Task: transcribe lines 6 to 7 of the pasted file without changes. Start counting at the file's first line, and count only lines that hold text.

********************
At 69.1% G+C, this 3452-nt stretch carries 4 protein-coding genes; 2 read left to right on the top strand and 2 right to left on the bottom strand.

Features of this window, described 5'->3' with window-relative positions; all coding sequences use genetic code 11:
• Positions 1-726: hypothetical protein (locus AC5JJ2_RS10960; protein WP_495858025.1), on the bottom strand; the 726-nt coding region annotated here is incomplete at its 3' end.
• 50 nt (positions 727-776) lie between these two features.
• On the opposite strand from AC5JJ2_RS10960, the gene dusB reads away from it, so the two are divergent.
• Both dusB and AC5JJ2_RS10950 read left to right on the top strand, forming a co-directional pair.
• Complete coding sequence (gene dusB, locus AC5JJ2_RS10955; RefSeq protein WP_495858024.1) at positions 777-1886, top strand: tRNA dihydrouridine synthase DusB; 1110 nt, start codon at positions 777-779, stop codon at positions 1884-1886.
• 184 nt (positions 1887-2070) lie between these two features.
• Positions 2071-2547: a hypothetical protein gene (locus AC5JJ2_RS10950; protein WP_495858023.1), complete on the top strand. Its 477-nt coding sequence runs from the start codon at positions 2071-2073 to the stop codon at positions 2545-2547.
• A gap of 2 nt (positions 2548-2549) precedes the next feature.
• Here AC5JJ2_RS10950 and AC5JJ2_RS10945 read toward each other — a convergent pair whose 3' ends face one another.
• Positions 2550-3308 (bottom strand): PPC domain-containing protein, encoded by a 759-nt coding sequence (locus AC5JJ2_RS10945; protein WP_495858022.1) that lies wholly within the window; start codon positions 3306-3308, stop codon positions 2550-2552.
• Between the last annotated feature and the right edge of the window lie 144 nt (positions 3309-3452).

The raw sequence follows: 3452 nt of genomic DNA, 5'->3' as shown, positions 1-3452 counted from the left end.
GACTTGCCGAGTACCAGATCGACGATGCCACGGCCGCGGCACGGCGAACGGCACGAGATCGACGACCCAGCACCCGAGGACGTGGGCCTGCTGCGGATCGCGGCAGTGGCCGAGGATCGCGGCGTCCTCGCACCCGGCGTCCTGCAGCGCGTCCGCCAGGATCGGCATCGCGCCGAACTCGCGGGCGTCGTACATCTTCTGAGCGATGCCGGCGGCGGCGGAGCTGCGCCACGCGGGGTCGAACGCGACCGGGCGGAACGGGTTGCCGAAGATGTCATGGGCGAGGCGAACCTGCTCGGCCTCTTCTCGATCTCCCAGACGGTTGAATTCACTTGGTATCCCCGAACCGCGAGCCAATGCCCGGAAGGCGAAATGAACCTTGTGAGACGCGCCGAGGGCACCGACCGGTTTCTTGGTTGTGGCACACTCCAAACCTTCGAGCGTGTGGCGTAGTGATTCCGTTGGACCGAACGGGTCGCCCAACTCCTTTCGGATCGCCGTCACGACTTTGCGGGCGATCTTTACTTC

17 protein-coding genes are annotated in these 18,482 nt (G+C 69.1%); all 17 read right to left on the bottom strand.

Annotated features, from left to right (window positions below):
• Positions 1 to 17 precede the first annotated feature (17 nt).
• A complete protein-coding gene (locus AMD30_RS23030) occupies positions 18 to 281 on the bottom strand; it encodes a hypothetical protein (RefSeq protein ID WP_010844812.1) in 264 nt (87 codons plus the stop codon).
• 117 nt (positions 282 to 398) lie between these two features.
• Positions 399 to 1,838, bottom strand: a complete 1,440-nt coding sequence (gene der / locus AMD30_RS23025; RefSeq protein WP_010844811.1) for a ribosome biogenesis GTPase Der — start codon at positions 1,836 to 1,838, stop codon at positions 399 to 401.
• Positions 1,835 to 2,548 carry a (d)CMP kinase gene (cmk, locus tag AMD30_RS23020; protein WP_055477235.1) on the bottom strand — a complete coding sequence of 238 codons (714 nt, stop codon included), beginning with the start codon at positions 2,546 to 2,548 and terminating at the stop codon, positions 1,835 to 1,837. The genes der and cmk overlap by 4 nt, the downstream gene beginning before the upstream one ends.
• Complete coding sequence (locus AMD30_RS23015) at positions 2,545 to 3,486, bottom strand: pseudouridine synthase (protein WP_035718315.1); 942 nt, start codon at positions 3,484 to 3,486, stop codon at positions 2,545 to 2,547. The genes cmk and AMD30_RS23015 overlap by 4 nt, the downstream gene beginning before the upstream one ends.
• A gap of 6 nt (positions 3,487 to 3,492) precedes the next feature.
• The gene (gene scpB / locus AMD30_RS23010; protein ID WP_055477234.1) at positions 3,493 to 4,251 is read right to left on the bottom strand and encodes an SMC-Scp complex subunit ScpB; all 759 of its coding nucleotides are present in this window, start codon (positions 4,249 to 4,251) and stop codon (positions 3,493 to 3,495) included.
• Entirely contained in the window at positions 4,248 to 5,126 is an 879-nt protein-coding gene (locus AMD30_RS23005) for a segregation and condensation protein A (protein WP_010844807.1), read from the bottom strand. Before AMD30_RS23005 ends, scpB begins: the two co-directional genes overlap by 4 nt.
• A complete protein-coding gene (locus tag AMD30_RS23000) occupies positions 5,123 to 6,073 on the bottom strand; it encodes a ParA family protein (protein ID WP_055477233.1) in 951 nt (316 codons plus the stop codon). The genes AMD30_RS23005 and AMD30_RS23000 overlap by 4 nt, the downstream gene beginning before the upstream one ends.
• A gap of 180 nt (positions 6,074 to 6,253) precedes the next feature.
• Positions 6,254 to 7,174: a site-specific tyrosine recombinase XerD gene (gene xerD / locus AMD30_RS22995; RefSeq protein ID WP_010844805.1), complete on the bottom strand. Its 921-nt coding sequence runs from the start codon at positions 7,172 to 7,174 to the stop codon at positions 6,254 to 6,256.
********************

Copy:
• Both dusB and AC5JJ2_RS10950 read left to right on the top strand, forming a co-directional pair.
• Complete coding sequence (gene dusB, locus AC5JJ2_RS10955; RefSeq protein WP_495858024.1) at positions 777-1886, top strand: tRNA dihydrouridine synthase DusB; 1110 nt, start codon at positions 777-779, stop codon at positions 1884-1886.